On the issue of OSB for Sub Floor/Building Construction:
TruckSkipper’s and HFD66truck's comments bring up a very good point, Building Construction/Code Requirements.
OSB is definitely used here in KY for a sub-floor, I have encountered it in a number of structures.
Is it a legitimate construction practice that meets code? That one I am not real sure of, but I will be asking our Fire Marshall for some more info.
TruckSkipper, you may not see this type of construction where you work at in NJ because it may not meet the Code requirements in your area. HFD66truck, you may see this in your area because it does meet the code requirements or no one is enforcing the code issue. Obviously everyone needs to consider what type of Building Code/Code Enforcement that thay have in their area. There are some places that follow and enforce BOCA and NFPA Codes to the letter. However, I am sure many of you also know of places where they could not tell you who BOCA or NFPA are.
It can be hard to tell what type of floor you are crawling in on at 3:00 AM, that is why it is very important for you to really know what types of construction you have in your “1st Due”. The building construction you will face will vary widely based on a number of factors, age of the structure, code requirements, and upgrades or remodels just to name a few.
Per the earlier discussion, your strategy & tactics have to match the building construction. Unfortunately a lot of people are not considering this and it is one of the major reasons why we are losing a lot of Brothers to STRUCTURAL COLLAPSE. You have to know as best you can if you are fighting fire in a “5 minute structure” or a “15 minute structure”.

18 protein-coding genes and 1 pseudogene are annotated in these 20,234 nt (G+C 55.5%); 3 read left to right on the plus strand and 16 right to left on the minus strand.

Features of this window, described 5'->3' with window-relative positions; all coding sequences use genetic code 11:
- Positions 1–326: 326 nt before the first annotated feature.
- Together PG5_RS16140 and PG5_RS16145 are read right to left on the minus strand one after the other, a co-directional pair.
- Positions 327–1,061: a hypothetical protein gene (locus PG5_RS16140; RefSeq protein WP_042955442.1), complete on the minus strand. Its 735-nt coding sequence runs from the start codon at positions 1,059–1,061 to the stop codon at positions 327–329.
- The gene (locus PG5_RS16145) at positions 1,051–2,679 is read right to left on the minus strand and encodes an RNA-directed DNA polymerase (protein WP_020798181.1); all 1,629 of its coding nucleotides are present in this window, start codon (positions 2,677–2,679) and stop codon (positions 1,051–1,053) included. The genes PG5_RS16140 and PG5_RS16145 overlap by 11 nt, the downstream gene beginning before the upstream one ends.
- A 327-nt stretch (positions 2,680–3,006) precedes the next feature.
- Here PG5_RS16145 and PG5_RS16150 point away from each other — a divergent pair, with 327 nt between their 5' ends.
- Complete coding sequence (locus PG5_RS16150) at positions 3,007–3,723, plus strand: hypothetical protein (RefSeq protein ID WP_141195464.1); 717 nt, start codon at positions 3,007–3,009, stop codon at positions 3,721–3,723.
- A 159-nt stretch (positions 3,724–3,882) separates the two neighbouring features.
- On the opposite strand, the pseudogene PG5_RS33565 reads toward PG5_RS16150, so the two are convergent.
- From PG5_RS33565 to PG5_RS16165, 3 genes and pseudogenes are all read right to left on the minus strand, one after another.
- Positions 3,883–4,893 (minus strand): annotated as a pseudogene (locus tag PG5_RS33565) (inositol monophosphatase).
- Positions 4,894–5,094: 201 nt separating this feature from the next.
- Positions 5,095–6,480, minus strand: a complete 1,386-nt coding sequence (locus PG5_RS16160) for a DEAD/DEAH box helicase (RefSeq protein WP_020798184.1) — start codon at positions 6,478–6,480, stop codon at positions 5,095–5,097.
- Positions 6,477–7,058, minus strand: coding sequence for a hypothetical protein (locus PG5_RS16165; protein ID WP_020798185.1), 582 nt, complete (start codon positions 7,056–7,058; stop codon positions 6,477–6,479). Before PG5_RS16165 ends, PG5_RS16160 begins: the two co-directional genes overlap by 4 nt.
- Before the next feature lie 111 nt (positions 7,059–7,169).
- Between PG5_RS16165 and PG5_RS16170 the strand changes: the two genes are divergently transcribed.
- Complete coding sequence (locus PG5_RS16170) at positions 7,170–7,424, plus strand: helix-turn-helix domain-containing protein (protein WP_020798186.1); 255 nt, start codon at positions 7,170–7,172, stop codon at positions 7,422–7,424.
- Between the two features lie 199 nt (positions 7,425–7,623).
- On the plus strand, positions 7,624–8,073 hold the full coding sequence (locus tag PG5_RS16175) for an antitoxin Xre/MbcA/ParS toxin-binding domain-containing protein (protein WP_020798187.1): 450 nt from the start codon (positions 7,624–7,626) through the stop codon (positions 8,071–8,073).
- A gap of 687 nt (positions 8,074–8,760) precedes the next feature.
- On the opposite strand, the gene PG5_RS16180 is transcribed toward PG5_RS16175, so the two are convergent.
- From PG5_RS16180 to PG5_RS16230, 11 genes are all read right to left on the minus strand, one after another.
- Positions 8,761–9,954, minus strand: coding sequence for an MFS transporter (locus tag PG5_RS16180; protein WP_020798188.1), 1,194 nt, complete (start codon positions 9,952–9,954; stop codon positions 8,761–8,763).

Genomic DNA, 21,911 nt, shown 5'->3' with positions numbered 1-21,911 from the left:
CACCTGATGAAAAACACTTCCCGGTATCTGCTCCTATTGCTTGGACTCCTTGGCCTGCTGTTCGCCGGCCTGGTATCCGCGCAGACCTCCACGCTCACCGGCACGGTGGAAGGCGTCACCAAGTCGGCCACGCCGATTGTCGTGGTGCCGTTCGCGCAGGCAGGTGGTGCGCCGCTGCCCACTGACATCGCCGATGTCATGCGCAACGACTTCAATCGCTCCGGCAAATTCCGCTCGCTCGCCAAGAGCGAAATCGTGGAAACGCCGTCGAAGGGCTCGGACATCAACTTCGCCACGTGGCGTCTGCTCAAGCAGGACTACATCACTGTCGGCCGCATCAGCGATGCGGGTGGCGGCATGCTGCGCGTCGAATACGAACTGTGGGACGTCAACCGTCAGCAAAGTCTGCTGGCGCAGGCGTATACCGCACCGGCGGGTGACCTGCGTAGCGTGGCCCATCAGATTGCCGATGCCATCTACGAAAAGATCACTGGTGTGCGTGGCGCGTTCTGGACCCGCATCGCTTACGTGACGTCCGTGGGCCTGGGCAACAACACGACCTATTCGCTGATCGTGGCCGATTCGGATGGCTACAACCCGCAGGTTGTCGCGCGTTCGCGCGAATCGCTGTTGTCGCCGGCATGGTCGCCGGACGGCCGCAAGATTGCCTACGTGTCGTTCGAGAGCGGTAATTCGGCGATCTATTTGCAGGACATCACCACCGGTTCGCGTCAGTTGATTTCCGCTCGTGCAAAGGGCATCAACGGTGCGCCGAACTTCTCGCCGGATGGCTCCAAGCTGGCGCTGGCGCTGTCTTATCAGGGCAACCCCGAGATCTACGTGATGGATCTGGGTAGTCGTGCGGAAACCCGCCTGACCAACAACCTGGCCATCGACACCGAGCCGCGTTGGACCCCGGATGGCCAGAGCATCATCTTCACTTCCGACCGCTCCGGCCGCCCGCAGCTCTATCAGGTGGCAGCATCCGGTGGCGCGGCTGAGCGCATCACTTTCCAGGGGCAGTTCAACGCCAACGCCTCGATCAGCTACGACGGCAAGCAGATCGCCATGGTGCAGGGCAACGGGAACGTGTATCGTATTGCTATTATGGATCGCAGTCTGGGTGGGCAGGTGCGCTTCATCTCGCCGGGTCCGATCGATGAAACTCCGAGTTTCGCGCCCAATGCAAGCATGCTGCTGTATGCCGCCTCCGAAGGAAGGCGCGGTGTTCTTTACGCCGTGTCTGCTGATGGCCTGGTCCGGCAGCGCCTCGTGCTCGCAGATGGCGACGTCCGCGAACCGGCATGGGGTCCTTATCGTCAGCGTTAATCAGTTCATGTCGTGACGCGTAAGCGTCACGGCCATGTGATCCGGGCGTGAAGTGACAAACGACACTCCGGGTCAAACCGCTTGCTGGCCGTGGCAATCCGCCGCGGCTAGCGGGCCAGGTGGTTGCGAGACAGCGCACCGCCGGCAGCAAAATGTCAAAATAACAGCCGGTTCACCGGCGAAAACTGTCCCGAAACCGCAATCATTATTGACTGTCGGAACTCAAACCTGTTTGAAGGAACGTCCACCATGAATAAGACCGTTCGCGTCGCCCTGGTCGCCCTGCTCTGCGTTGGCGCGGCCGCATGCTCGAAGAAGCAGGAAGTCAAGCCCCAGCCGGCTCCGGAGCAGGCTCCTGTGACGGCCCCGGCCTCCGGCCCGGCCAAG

Your only option maybe to make some “educated” guesses based on what you see during your Size-Up at 3:00 AM, but it obviously helps greatly when you can also add information from pre-plans, previous experiences, and knowledge such as building code requirements.
The second the fire starts, is the second the clock starts ticking. The building is only going to last so long before something fails. You have to ask the questions, What will fail first? How will long will it be before it fails? If you can’t get answers that you are pretty confident with then the best option maybe to keep the Brothers out of harms way.
Good Luck, Stay Safe, Happy Holidays,
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12-26-2003, 11:02 AM #61
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- Mar 2003
Captain, Training Officer
St Matthews FD, Louisville KY
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12-26-2003, 04:18 PM #62
I must again apologize for taking this thread further off the subject.
As far as the use of OSB in my experience goes, I had first seen it used as vertical sheathing in class 5 construction. It wasn't even used on roofs because as I was told it didn't hold up well to the moisture and weather extremes.
Of coarse they use it on roofs now but that's probably because they made improvements not because it's cheeper.DKK
IAFF Local 384:
"Above all, an assignment to a truck company should be considered a promotion."
Chief John W. Mittendorf-1998
01-14-2004, 11:19 AM #63
... how am I the first to post this???
Fire company may disband